28.Rxd8+!! Rxd8 29.Rxd8+ Kh7 30.Bxf3 and white goes into the endgame a rook ahead.
28.Bxf3 Rxd5 29.Rxd5 Nf6
Jim has to retreat the hanging knight, but 29...Ng5 gives him 30.Rxe5?! Nxf3+ 31.gxf3 Kf8, giving his pawn a respite (white needs to play 30.Bg4 to defuse the threat) and allowing it to advance.
30.Rxe5 Rd8 31.c6
A little imagination reveals that playing 31.Bb7 first both attacks black's a-pawn and guards the c-pawns promotion square.
Lucky Jim. If I play 32.Re7, his a-pawn is history (32...Kf8 33.Ra7). He could have prevented it with 31...Kf8.
32...Nc7 33.b4 Rd2 34.a3 Ra2 35.Rc3 Ra1+ 36.Kh2 Ra2??
This move looks natural, but it's horrible! Watch what happens if white has his head screwed on straight: 37.Rd3!? Rxf2 38.Rd8+ Kh7 39.Rd7 Ne8 40.Rxf7. White regains his dropped pawn, and the knight is going to die falling on that little grenade on the c-file.
Note to self: When you're a pawn up, don't let the loss of a pawn stop you from looking for an attack.
Bah. Sensible and tame. Not in the spirit of the position.
A move too late. After, say, 38...Kg7 39.Rd7? Ne6 is merely pitiful (40.c7?? Rc2).
The bad thing about this move is that it sorta kinda allows 39.Rd7 to work (39...Ne6 40.Bd5 Rxa3+ 41.f3 Rc3 42.Bxe6 Rxc6 43.Bxf7+ Kf8 drops the knight).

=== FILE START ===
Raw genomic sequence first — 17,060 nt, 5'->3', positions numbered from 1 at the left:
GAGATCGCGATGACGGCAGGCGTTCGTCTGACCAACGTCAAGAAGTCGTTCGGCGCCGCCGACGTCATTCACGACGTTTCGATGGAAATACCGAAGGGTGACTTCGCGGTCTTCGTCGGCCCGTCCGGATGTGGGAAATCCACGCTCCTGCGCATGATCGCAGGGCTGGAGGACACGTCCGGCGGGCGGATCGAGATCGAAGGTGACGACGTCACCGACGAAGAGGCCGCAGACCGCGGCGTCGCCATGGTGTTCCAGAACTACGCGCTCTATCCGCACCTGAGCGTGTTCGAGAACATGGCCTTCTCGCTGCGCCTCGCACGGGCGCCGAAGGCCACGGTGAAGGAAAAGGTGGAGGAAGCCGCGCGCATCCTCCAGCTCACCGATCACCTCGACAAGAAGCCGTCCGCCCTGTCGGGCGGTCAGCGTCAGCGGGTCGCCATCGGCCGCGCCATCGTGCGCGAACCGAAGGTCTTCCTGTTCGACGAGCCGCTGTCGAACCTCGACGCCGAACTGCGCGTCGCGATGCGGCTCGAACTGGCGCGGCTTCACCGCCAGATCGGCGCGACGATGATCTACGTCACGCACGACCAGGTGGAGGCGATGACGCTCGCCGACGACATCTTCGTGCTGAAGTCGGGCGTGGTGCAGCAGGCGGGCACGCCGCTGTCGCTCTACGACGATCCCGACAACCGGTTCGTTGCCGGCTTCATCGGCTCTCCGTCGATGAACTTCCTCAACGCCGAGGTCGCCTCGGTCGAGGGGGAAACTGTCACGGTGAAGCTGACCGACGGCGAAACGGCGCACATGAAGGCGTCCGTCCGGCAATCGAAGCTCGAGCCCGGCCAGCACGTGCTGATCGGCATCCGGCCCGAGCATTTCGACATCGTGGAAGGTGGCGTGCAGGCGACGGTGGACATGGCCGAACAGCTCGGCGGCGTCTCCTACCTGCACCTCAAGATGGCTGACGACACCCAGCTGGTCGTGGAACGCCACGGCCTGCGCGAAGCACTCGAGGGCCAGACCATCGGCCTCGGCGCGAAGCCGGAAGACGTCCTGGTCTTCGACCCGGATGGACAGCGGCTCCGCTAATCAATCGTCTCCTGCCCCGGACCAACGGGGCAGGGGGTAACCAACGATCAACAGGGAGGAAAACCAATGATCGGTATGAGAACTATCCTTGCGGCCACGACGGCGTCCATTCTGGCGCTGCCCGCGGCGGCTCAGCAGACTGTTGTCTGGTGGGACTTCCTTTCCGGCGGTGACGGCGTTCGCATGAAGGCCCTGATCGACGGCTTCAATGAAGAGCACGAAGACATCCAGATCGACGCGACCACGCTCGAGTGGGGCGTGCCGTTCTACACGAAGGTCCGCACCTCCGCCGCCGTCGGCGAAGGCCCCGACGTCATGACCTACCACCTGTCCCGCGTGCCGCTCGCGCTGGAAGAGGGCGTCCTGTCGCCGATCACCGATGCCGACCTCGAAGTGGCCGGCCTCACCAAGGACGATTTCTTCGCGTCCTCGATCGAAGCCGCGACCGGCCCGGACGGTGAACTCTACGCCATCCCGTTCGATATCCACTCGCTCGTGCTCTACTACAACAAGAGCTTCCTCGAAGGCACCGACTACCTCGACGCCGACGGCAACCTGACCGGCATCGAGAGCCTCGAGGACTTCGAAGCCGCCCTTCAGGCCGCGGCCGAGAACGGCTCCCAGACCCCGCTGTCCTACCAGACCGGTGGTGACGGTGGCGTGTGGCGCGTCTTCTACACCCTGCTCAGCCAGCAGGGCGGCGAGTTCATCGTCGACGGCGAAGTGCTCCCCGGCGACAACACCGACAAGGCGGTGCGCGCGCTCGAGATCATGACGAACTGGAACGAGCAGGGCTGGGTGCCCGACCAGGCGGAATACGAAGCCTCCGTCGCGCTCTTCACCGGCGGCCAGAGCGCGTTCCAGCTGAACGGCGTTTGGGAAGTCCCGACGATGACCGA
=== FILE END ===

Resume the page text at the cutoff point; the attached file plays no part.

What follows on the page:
I . . . I don't know what I'm thinking with this move. Bb3, maybe? 39.Rd7 is the only move worth considering.
I guess Jim is reading my mind and dodging the stupid move that I shouldn't make anyway.
40.Rd7 (finally) Ne6 41.c7 Nxc7 42.Rxc7 Rd2
Let's see, now . . . when you're a piece up in a straightforward, almost symmetrical endgame, what do you do?
Seriously, I have to give it that many question marks because of the utter delight with which it fills Jim. You see why, right? I'm not even going to insult your intelligence by making you highlight it.
43...Rd3+ 44.Kf4 Rxb3
"I've been waiting this whole game for you to make that one mistake you always make," crows Jim. Yeah, yeah. I'm not done fighting.
45.Ke5 Rb2 46.Ra7 Rxf2 47.Rxa6 Rxg2 48.a4 bxa4 49.b5??
49.Rxa4 is a no-brainer -- kills the a-pawn, defends the b-pawn. This dumb move just sets up a skewer.
49...Rg5+ 50.Kf6 Rxb5 51.Ra8+ Kh7 52.Kxf7 Rb7+
52...Rb3 followed by 52...Rxh3, roll credits.
Goodness gracious . . . after all that, we're heading into draw territory.
54.Rh8+ Rh7 55.Ra8 Rc7
If I just keep swooping in with Rh8+ and back out, I can force a threefold easily. Two pawns down, why am I still trying to win? It's not going to happen.
Now Jim can check me, and I can forget about that forced draw.
57...Rf3+ 58.Ke5 Rxh3 59.Rh8+ Kg5 60.Rf8 Kh4 61.Rf4+ Kg3 62.Ke4 g5
Jim can force a win here with 62...Rh4! 63.Rxh4 Kxh4 64.Kf3 -- the g-pawn will promote.
63.Rf3+ Kg2 64.Rf5 g4 65.Rg5 g3 66.Kf4
I'm gambling that I can get Jim so cramped in the corner that he'll be forced to drop something.
66...h4 67.Kg4 Kh2 68.Kf3 Kh1
68...g2! 69.Ke4 Rg3 is Jim's only chance to force a win.
Swindle achieved! (Jim needs to play 69...Rh2 first to save himself.)
70.Kxh3 g1Q 71.Rxg1+ Kxg1 72.Kxh4 ½-½